Yesterday afternoon, as I was driving back home, I had this sudden flash of when my sweet little boy was merely five years old and starting his first day in kindergarten at the “big school,” with his big brother. I can still see him in his color-coded uniform, blue pants and white shirt, carrying his backpack that seemed much bigger than his tiny frame could handle.
Maybe it was seeing the little kids getting off the school bus that brought on this sudden feeling of nostalgia. Who knows, but I have been feeling very nostalgic lately. Words cannot describe how proud I am of my son, who has overcome so many obstacles to achieve the milestones that many others don’t even think twice about.
I too have come a long way. The journey isn’t always easy but it’s always beautiful, filled with love and a scenic road that is intrinsic and unique as it is meant to be. I find comfort now in the same place that once brought me fear. The unknown of autism is no longer unknow. It is my home because it is my son’s home. I’ve mended myself to fit his space and I have adjusted myself to conform to his needs and, hopefully, help lessen his anxiety.
When I once found the silence to be deafening, I now appreciate his need to be quiet and alone. I understand him being by himself is not him feeling lonely. It is his desire to be in the space he needs and wants, on his terms. I am grateful for the patience my son has shown me when I didn’t’ always understand his needs.
I’ve learned long ago to let go of the “what if’s”: What if I started his therapy earlier, would it have made a huge impact on his life today? What if I started him in an adapted school right away, would he have been better off? What if he stayed in a mainstream school in high school, would he have had more opportunities? What if I die tomorrow, who will take care of him? What if he didn’t have autism, would he still struggle as much? What if he could drive, would he have more friends?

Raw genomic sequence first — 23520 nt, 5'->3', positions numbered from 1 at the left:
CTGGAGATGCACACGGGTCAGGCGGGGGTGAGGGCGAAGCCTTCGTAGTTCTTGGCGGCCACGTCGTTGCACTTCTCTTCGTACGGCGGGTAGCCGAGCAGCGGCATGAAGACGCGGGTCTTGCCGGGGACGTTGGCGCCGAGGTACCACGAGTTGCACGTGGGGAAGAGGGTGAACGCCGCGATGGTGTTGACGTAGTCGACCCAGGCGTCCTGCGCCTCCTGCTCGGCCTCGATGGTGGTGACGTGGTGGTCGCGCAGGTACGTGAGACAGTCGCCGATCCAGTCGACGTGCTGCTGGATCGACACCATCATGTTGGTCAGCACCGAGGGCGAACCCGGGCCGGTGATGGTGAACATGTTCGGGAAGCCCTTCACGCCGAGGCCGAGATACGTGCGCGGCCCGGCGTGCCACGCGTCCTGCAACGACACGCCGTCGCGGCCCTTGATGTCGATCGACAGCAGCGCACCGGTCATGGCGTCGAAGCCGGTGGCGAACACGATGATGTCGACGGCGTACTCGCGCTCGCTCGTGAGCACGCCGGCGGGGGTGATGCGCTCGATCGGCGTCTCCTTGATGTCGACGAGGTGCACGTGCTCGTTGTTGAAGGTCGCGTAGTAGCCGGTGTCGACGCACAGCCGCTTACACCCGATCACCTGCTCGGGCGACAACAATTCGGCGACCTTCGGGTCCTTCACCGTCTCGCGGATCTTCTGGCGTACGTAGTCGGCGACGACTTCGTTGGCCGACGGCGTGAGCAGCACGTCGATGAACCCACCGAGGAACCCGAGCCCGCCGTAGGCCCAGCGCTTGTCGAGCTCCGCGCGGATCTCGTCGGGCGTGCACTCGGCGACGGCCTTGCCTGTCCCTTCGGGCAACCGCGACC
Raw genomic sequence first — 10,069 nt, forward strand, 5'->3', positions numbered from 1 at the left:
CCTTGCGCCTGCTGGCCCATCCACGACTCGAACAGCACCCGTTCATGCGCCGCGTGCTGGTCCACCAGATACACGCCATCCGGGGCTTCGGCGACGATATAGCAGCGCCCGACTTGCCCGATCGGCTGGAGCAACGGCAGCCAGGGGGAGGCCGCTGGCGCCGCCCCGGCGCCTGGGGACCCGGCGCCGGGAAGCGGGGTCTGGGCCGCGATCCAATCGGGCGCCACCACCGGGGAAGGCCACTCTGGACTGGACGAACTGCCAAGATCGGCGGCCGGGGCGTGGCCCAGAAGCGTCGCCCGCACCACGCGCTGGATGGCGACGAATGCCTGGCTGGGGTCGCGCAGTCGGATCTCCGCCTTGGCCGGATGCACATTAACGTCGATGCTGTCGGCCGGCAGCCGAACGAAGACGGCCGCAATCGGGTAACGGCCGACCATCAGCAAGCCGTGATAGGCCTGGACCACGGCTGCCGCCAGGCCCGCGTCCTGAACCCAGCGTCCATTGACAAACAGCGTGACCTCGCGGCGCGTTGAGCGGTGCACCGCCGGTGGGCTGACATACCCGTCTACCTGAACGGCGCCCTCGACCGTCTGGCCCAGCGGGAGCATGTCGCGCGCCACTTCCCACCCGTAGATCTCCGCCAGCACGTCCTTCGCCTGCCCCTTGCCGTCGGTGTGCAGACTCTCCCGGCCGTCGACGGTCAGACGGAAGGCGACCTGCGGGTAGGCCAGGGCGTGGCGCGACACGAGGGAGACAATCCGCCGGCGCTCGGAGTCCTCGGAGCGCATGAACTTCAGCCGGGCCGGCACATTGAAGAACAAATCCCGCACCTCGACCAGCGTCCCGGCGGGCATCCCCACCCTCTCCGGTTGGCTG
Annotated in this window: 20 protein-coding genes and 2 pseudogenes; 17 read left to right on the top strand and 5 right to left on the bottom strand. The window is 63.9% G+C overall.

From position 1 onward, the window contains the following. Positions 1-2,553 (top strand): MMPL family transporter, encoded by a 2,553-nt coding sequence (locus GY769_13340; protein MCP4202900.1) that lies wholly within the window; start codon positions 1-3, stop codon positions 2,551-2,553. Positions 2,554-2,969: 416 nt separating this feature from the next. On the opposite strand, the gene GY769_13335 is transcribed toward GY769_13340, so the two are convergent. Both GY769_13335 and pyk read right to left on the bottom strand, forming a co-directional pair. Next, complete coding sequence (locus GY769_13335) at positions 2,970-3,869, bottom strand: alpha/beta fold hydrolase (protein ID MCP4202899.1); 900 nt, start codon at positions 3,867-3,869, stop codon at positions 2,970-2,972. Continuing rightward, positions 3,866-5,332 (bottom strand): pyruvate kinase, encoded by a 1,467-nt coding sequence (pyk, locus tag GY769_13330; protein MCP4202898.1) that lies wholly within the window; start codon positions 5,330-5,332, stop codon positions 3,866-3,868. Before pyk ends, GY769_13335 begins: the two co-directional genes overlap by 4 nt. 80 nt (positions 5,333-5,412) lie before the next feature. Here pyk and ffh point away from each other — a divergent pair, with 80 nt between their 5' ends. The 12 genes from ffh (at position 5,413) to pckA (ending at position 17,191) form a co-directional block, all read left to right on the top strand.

We cannot be in a healthy space living in the “what if’s”. There is no room for what if’s in my son’s world – in our world. The “what if’s” can be a dangerous place to live in. They can hold you back from moving forward in your journey. More importantly, the “what if’s” lie to you all the time. The “what if’s” play a mini movie in your mind, seemingly showing you a glimpse of what could have been. All of this is false, and none of it matters. What matters is the present moment, the reality of what truly is standing before you. Letting go of the “what if’s” will allow you to be present in the moment, to be vulnerable in face of the unknown and resilient as you overcome challenging times.
This winding road we travel is paved with many uncertainties and I know I will still make many mistakes along the way but I’m no longer living in the falsehood of my “what if’s”.
I am consciously in the moment, being fully aware that when I once stood in front of my son as his voice and advocate, I am now standing behind him, supporting him, my hand on his back, as his voice is becoming louder than mine.
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